|That Championship Season|
|Written by||Jason Miller|
|Date premiered||September 14, 1972|
|Place premiered||Booth Theatre|
|Setting||The Coach's home in Scranton, Pennsylvania, 1972|
That Championship Season is a 1972 play by Jason Miller. It was the recipient of the 1973 Pulitzer Prize for Drama and the 1973 Tony Award for Best Play.
The setting is 1972 at the Coach's home in Scranton, Pennsylvania.
On the 20th anniversary of their victory in the Pennsylvania state championship game, four members of the starting lineup of a Catholic high school basketball team have gathered to celebrate. This reunion may be their last chance to reminisce with each other, due to their Coach's illness. The fifth member of the starting lineup, Martin (who made the game-winning shot), has refused to attend the reunion. He bears a grudge against the Coach for reasons that do not become clear until late in the play.
George Sitkowski has become Scranton's mayor, but he has proven inept and unpopular, and he is likely to lose his re-election bid. The fact that his challenger is Jewish is particularly galling to him.
Phil Romano has become a millionaire in the strip-mining business, using his close ties to Sitkowski to obtain mining permits. Though Romano helps George financially, he is carrying on an affair with George's wife.
James Daley is a local junior high school principal; his brother Tom is an unsuccessful, embittered, cynical alcoholic and ne'er-do-well writer.
None of the men's lives have turned out as any of them had hoped; on some level, all still look to the Coach for guidance. The Coach has always been the embodiment of old-school Catholicism (Senator Joseph McCarthy and Father Charles Coughlin are heroes of his). He was also the one person in their lives who was sure of everything, and his absolute certainty and confidence gave them a sense of security. While the Coach thought he was teaching his players how to be men, they instead became emotional adolescents who still need him to tell them how to live their lives. But the Coach's pep talks, which had always inspired them, are beginning to sound hollow. Only now do they realize that the Coach was a bigot, a bully, and a bit of a fraud.
The play made its off-Broadway debut at the Estelle Newman Theatre on May 2, 1972, where it ran for 144 performances, closing on September 3, 1972. It was directed by A.J. Antoon, and it won the Pulitzer Prize for Drama.
A transfer of the off-Broadway production opened on Broadway at the Booth Theatre, running for 700 performances, opening on September 14, 1972, and closing on April 21, 1974. This production won the 1973 New York Drama Critics' Circle, Drama Desk, and Tony Award for Best Play. The production starred Richard Dysart, Charles Durning, Paul Sorvino and Michael McGuire.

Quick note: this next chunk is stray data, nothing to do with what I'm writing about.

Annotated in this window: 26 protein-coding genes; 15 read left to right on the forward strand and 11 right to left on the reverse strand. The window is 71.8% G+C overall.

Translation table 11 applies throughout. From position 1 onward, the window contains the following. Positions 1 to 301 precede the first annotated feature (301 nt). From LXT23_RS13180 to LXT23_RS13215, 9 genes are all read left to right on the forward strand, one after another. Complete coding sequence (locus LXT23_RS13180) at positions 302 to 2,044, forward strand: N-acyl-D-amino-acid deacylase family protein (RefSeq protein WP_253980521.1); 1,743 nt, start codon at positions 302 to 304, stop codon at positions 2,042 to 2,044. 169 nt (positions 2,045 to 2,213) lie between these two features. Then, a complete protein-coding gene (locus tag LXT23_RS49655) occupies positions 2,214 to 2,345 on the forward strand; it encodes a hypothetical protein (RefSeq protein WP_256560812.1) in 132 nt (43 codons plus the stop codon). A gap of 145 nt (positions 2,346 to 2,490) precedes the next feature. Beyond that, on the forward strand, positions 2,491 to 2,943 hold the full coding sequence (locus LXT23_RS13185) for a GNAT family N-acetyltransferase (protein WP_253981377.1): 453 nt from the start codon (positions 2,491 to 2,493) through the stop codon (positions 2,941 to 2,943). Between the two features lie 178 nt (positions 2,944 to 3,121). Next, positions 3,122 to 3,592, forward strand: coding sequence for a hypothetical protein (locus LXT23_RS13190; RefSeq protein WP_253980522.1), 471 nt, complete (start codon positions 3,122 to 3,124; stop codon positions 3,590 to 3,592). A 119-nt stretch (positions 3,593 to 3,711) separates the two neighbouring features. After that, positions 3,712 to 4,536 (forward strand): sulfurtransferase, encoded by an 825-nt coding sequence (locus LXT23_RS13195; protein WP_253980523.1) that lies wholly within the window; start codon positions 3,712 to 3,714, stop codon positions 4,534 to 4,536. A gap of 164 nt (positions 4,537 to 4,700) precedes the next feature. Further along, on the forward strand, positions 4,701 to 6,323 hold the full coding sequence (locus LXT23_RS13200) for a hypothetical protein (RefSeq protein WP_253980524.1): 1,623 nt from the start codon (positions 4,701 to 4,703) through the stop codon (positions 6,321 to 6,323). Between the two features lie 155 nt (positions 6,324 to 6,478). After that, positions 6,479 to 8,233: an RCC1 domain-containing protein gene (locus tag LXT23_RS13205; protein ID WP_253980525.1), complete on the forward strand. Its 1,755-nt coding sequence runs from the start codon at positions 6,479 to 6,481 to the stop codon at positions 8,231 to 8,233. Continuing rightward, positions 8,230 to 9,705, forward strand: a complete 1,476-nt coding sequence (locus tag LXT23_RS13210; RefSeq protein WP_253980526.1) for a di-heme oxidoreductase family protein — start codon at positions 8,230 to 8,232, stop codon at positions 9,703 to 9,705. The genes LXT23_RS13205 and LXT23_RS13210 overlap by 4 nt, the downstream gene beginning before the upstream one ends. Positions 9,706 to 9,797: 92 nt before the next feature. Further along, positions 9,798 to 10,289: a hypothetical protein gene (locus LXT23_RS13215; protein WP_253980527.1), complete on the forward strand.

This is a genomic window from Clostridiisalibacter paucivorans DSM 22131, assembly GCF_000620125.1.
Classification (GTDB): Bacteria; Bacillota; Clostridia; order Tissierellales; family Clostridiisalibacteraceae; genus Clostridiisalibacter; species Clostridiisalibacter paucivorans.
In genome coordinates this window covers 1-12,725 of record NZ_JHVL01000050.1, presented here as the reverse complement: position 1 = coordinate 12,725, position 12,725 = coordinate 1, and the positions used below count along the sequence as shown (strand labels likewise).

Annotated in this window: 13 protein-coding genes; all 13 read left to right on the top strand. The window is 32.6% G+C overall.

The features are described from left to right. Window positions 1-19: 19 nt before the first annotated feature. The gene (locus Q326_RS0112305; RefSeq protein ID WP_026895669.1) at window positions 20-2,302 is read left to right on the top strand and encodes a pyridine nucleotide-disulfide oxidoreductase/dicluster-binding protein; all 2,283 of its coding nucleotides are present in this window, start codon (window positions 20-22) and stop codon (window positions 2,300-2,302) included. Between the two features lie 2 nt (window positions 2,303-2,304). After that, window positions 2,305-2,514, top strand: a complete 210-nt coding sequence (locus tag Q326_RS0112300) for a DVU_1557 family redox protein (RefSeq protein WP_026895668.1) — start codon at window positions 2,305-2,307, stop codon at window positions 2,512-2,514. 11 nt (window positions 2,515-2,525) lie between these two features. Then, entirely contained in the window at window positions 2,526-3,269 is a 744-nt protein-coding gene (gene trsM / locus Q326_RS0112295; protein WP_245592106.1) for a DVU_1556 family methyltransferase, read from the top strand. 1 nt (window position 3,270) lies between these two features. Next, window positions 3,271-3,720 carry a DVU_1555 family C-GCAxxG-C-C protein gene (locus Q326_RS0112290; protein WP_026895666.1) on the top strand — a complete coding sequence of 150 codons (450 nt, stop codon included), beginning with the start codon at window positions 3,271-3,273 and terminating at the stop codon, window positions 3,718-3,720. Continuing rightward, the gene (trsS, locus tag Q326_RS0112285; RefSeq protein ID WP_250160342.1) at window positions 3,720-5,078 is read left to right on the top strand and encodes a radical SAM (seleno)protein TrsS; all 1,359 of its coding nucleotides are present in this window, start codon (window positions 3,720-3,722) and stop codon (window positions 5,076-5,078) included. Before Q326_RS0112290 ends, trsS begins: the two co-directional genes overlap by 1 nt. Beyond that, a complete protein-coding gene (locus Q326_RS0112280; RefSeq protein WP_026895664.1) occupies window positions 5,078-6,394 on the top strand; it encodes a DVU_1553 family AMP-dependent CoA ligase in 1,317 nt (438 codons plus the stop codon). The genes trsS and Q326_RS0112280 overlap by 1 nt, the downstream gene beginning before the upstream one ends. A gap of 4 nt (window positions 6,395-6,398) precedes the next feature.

A short-lived off-Broadway revival played from April 21 to May 2, 1999, at the Second Stage Theatre. It was directed by Scott Ellis, with lighting by Kenneth Posner, and lasted for 14 performances.
Gregory Mosher directed a revival of the play on Broadway at the Bernard B. Jacobs Theatre. Previews began on February 9, 2011, with a limited engagement from March 6 to May 29, 2011. It starred Brian Cox as Coach, Jim Gaffigan as George Sikowski, Chris Noth as Phil Romano, Jason Patric (Miller's son) as Tom Daley and Kiefer Sutherland as James Daley. Highlights of the production were released on February 25, 2011. The revival met with a lukewarm reception from the critics.
At the time of its premiere, That Championship Season was a critical success. Those who liked the play complimented its humor, dialogue, and characters. Reviewing the Broadway production, Clive Barnes of the New York Times wrote, "Mr. Miller has a perfect ear and instinct for the rough and tumble profanity of locker-room humor. The coarsely elegant gibes go along with Mr. Miller’s indictment of a society, which opens with an ironic playing of the National Anthem and then lacerates the sickness of small-town America full of bigotry, double-dealing, racism and hate."
Miller wrote and directed the film adaptation of the play that was released in 1982. Robert Mitchum starred as the Coach, replacing William Holden, who had died before filming began. Bruce Dern, Stacy Keach, Martin Sheen, and Paul Sorvino completed the cast. In 1999, Miller wrote another screenplay for television that was directed by Paul Sorvino, who also played the Coach. This version also starred Vincent D'Onofrio, Terry Kinney, Tony Shalhoub, and Gary Sinise, and the latter was a co-producer.